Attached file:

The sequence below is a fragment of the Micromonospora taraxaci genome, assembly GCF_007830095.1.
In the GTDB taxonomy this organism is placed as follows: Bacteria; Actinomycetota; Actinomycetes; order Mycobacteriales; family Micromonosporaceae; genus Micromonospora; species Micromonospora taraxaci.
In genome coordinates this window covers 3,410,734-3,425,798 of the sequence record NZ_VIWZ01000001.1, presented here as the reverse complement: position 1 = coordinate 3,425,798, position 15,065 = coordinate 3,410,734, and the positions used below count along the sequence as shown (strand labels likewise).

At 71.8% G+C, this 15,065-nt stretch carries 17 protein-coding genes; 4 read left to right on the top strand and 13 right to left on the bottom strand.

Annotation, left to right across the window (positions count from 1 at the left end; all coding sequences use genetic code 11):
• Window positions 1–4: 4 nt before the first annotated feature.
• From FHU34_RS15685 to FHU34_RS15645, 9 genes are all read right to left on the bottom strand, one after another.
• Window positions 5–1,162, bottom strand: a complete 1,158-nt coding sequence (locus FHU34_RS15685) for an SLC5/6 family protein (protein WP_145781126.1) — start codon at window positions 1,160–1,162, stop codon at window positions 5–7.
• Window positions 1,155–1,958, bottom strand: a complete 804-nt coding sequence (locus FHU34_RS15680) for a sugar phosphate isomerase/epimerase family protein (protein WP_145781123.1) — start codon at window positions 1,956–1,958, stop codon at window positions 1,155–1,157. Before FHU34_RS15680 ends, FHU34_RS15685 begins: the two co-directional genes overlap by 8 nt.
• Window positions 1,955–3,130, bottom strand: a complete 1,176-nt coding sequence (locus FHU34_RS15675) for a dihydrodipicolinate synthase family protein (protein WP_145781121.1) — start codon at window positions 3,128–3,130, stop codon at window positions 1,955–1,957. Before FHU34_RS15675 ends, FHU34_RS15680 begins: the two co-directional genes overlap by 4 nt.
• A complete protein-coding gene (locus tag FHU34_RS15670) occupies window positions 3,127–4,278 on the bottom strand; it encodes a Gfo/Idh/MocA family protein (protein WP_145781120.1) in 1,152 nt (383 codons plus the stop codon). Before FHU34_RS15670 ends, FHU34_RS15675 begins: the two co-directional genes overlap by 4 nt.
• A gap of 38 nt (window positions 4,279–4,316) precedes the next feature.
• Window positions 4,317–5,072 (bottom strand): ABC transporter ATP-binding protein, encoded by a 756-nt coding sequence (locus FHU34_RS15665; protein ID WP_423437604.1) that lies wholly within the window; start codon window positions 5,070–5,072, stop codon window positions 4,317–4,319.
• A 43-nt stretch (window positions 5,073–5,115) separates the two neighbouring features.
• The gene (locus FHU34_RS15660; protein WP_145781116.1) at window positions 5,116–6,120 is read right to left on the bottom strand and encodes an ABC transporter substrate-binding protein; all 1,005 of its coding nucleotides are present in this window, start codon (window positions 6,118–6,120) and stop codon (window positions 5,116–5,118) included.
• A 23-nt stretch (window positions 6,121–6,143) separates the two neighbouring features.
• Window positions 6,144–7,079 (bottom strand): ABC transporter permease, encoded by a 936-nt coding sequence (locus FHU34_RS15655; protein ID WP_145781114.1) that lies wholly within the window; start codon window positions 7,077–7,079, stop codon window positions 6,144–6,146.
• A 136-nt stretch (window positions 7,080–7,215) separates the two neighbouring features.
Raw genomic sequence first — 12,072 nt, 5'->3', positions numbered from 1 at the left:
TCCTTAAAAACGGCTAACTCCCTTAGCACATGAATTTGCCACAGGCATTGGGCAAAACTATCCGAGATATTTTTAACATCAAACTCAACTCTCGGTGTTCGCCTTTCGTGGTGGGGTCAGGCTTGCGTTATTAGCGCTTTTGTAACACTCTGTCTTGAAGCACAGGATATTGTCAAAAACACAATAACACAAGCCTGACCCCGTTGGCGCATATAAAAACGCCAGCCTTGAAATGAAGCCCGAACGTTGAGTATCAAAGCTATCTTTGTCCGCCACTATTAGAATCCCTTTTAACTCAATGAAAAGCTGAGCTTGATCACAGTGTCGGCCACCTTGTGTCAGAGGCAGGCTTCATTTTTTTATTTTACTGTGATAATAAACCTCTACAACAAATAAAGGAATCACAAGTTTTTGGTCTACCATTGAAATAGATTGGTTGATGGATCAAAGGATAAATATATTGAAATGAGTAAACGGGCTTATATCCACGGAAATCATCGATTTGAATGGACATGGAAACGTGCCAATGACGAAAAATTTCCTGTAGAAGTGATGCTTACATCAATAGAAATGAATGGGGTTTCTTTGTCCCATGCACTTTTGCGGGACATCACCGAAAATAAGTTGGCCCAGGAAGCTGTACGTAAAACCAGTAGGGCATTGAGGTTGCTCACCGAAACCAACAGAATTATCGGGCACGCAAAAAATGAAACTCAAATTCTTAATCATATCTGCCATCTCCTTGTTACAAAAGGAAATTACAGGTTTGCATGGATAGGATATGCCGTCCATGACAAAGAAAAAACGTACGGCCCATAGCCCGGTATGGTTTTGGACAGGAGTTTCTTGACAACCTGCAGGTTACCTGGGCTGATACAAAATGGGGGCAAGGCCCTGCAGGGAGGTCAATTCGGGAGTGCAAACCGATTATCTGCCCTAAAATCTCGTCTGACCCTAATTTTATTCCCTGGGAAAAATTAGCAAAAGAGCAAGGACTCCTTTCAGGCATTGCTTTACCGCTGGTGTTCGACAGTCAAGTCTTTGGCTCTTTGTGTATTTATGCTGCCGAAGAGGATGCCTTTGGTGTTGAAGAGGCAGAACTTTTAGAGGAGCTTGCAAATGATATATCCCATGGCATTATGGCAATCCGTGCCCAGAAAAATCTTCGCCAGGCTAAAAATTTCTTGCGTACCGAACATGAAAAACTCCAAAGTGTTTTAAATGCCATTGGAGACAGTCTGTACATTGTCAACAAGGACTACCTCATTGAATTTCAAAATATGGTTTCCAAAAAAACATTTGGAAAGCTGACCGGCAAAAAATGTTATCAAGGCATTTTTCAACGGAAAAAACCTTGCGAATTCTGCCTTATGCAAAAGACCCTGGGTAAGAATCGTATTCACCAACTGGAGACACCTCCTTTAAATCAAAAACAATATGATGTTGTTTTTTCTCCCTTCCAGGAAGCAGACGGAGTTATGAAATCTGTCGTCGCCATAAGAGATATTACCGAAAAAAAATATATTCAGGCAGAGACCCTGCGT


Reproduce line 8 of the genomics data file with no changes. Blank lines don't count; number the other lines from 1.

• Window positions 5–1,162, bottom strand: a complete 1,158-nt coding sequence (locus FHU34_RS15685) for an SLC5/6 family protein (protein WP_145781126.1) — start codon at window positions 1,160–1,162, stop codon at window positions 5–7.